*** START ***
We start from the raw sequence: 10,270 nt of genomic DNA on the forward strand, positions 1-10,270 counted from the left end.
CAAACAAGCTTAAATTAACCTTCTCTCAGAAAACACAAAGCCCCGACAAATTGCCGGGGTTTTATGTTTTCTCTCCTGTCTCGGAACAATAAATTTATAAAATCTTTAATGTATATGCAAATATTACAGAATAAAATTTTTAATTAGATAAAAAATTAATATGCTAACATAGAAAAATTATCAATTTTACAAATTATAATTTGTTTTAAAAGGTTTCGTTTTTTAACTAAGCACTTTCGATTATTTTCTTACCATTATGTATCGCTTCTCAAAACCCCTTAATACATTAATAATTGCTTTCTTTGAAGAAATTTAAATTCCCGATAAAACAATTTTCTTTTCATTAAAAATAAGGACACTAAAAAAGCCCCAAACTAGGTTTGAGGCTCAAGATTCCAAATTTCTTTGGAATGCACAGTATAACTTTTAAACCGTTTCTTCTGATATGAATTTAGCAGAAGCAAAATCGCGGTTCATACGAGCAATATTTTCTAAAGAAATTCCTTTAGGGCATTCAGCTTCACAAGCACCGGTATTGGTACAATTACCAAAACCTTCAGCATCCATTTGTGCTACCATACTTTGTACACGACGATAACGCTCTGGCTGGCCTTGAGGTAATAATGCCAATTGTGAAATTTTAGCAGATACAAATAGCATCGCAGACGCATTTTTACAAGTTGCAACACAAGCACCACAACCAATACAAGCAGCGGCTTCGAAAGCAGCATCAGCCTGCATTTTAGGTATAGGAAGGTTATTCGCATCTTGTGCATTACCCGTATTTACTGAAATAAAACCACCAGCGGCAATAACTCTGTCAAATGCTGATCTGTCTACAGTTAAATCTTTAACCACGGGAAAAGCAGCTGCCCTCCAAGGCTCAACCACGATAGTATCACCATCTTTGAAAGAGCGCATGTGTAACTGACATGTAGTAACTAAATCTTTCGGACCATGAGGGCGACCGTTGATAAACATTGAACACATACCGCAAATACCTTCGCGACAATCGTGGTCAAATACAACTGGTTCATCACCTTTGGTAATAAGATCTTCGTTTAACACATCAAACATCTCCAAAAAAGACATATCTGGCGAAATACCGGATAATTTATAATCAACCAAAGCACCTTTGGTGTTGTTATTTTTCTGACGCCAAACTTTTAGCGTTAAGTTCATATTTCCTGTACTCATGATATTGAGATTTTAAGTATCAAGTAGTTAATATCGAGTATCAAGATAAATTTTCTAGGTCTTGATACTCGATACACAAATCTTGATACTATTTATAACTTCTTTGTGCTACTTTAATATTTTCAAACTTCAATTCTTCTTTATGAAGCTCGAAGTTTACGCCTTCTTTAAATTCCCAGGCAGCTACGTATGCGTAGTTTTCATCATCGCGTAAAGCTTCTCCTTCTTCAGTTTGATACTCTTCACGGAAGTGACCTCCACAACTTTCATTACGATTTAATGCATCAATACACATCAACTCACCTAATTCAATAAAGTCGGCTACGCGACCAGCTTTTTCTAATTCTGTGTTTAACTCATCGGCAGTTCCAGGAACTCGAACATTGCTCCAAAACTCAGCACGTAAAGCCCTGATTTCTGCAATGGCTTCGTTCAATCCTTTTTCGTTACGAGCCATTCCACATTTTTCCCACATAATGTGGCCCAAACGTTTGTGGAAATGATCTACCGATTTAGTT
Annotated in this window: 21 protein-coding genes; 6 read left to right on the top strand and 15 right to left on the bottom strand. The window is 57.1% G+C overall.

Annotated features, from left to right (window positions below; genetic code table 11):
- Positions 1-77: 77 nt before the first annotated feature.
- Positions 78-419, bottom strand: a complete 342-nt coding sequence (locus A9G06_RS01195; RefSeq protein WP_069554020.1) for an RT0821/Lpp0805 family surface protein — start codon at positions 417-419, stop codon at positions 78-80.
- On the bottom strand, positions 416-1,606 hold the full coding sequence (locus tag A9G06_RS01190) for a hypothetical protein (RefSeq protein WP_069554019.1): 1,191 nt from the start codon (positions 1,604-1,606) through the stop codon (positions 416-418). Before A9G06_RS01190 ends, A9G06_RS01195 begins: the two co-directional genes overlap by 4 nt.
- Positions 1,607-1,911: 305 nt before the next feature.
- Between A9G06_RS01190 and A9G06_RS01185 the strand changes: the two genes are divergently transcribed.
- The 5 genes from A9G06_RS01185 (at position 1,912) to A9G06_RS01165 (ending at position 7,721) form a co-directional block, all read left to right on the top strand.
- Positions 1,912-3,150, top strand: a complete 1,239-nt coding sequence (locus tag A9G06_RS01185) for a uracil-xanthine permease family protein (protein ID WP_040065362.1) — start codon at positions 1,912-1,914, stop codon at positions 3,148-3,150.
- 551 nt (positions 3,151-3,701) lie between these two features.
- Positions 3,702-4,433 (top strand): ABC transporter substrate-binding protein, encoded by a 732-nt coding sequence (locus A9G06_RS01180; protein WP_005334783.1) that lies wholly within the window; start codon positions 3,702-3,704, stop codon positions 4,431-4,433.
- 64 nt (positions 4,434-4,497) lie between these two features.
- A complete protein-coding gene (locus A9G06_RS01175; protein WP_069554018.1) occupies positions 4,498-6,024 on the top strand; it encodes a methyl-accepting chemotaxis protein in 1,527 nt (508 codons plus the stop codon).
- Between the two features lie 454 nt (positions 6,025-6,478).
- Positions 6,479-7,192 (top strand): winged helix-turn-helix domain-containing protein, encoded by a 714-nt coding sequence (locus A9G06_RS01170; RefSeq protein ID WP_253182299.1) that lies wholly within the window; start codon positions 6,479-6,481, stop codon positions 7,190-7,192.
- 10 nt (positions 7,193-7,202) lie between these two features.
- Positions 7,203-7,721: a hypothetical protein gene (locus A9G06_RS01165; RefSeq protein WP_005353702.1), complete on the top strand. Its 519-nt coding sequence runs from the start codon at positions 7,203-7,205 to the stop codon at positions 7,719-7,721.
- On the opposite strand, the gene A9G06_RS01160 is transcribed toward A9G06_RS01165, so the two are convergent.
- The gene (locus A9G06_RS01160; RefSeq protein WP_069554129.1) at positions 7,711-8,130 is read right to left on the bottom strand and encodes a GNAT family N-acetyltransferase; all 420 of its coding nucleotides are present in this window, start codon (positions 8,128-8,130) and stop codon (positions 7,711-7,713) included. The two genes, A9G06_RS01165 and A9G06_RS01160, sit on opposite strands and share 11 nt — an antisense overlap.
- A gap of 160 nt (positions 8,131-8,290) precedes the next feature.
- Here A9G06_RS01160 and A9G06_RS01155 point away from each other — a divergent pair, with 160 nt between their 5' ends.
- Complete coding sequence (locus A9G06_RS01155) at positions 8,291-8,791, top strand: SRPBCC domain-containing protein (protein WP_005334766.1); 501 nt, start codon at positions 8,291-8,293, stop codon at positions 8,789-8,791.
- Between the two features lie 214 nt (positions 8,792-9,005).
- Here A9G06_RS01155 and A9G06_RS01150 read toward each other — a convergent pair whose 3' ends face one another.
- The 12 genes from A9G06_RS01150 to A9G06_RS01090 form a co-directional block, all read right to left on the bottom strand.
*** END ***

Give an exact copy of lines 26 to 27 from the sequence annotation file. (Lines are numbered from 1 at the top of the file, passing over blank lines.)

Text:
- Here A9G06_RS01155 and A9G06_RS01150 read toward each other — a convergent pair whose 3' ends face one another.
- The 12 genes from A9G06_RS01150 to A9G06_RS01090 form a co-directional block, all read right to left on the bottom strand.